Conservatives: Only One Score Matters: Does GOP Bill Lower Health Care Costs and Premiums?

By Susan Jones | March 8, 2017 | 6:37am EST
Conservative members of Congress hold a news conference to discuss the flawed Obamacare replacement bill introduced by House Republican leaders on Tuesday, March 7, 2017. (Screen grab from C-SPAN)

( – Conservative lawmakers say they are encouraged to hear that the Republican health care bill introduced on Monday is still open for negotiation and modification.

“And we took that as very encouraging news…because it’s good news for the American people,” Rep. Mark Meadows (R-N.C.) told a news conference on Tuesday.

Meadows said never mind the CBO score, which is the price tag assigned to the Republican bill by the Congressional Budget Office. That number is expected to come in the new few days:

“I can tell you that there is one score that the American people will pay attention to. And that is, does it really lower their health care costs and their premiums? That’s the only score that really matters. And if this doesn’t do it, then we need to make sure that we find something that does do it.”

Rep. Jim Jordan (R-Ohio) said the conservatives’ goal is “real simple – to bring down the cost of insurance for the working families and middle-class families across this country. In an effort to do that, we think you have to get rid of Obamacare completely.”

Jordon said conservatives want to entirely and cleanly repeal Obamacare first, by voting on the same bill that every Republican backed 15 months ago. Both Jordan and Sen. Rand Paul will introduced such repeal bills in their respective chambers on Wednesday.

Then they want to move on to replacement plan that actually brings down the cost of health insurance and health care.

“Think about this,” Jordan said. “We put on President Obama’s desk a bill that repealed Obamacare, got rid of every single tax, got rid of the mandates, and now the first thing Republicans are bringing forward is a piece of legislation that we’re going to put on a Republican president’s desk that says we repeal it, but it keeps the Medicare expansion and actually expands it; that keeps some of the tax increases. That is not what we promised the American people we were going to do.”

“Make no mistake, there are three plans out there,” said Sen. Rand Paul (R-Ky.), who has introduced one of those replacement plans.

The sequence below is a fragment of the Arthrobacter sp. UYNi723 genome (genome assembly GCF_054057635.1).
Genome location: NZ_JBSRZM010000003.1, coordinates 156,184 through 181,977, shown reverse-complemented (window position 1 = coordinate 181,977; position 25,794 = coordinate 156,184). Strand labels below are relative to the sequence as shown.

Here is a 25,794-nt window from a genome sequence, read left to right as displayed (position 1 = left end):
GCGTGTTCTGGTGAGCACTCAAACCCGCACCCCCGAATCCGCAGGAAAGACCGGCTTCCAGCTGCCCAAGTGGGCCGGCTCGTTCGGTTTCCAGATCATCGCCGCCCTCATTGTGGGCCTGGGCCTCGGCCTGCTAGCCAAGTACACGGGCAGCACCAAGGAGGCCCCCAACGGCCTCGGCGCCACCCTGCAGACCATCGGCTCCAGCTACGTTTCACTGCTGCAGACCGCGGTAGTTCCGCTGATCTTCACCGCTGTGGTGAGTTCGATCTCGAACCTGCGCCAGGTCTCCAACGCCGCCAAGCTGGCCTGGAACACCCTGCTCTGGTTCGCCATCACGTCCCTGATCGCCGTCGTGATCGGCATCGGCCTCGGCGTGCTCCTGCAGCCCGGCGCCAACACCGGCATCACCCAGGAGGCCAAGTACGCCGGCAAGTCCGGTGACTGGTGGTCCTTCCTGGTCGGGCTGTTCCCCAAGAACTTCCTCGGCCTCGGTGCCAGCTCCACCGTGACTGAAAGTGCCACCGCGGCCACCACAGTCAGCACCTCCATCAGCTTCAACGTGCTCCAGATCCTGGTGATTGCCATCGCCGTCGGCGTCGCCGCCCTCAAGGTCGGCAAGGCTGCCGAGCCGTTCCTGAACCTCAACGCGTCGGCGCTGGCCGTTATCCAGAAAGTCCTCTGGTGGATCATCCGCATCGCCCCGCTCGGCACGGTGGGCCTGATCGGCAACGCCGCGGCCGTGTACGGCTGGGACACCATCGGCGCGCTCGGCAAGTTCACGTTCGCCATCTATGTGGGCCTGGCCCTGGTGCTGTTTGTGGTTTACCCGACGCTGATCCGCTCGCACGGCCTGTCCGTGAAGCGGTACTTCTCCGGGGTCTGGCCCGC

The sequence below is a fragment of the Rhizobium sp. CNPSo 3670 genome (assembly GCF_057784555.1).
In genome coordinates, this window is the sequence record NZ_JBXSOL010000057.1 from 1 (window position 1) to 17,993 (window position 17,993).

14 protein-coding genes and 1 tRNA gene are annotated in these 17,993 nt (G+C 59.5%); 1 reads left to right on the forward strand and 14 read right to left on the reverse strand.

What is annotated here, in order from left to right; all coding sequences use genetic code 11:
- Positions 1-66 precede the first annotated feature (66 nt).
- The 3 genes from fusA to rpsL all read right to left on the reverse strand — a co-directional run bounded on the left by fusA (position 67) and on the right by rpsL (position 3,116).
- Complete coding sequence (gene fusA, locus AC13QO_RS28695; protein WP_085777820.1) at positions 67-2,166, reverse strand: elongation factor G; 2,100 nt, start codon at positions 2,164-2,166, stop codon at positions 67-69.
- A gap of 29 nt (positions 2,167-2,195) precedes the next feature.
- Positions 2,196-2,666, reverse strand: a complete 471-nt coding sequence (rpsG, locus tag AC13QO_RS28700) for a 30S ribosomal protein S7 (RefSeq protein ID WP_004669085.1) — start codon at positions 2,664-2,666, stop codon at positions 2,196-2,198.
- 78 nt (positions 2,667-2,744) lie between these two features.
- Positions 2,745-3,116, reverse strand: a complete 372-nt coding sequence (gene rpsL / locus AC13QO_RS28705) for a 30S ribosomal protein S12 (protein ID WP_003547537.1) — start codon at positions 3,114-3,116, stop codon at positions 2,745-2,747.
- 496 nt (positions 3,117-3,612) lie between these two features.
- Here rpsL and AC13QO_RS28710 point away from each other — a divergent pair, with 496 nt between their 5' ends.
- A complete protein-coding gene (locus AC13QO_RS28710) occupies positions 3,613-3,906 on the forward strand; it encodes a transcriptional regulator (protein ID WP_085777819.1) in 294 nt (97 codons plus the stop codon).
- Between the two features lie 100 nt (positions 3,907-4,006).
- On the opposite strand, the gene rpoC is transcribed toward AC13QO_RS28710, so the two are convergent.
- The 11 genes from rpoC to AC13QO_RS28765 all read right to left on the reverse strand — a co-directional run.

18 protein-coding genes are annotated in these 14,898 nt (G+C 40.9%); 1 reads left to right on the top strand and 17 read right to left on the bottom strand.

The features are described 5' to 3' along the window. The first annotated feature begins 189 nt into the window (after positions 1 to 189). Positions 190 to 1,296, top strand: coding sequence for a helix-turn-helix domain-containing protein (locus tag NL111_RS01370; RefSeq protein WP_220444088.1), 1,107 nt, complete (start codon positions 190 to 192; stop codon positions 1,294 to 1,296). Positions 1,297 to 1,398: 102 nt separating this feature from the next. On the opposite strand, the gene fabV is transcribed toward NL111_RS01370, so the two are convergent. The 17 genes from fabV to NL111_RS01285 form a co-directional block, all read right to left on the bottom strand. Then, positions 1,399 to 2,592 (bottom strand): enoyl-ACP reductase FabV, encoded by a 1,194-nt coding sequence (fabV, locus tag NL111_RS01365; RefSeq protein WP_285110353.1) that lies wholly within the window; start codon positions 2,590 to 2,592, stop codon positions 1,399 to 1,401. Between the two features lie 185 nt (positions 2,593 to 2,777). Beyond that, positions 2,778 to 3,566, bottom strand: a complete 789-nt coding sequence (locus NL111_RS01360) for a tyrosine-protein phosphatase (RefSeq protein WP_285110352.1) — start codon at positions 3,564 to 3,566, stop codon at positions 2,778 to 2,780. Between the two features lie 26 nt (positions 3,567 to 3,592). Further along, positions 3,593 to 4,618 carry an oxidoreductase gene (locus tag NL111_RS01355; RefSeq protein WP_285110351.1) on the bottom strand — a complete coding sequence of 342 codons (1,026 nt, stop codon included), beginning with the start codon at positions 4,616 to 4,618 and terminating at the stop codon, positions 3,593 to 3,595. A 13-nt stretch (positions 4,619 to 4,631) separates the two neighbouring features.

“Conservatives have a replacement plan; House leadership has a replacement plan; I’m sure Democrats would like to go back and vote on the ACA again. Vote on all the replacement plans, and let’s see what happens,” Paul said.

Sen. Mike Lee said the Republican plan introduced on Monday is a “step in the wrong direction and a missed opportunity.”

Sen. Mark Sanford (R-S.C.) said the Republican bill is an “opening bid.”

Sanford said conservatives called Tuesday’s news conference to answer a simple question: “Do we need to lower the bar in what we believe as conservatives simply because a Republican is now in the White House?”

Sanford said the bill conservatives support is about “not lowering that bar.”

They particularly object to refundable tax credits to help people buy insurance, calling it a “new entitlement.”

Rep. Louis Gohmert (R-Texas) said he’s glad Republican have produced a bill that he called a “starting point.”

“So as long as we’re able to get amendments to the floor that will fix some huge problems with the bill that’s now been filed, then we’ll be ok. But there better not be a rule that prevents amendments that are badly needed to fix this flawed bill. That would be a major problem.”

Rep. Dave Brat (R-Va.) said Obamacare concentrated on expanding insurance to an additional 18 million people, but it did not focus on bringing down the cost of health care.

He said an actual reduction means costs go down by at least negative one percent. No one should be satisified with a reduction in the rate of cost increase.

He said it’s like CD players that started out at $500 and now cost $30.  The same thing should happen with health care, Brat said.

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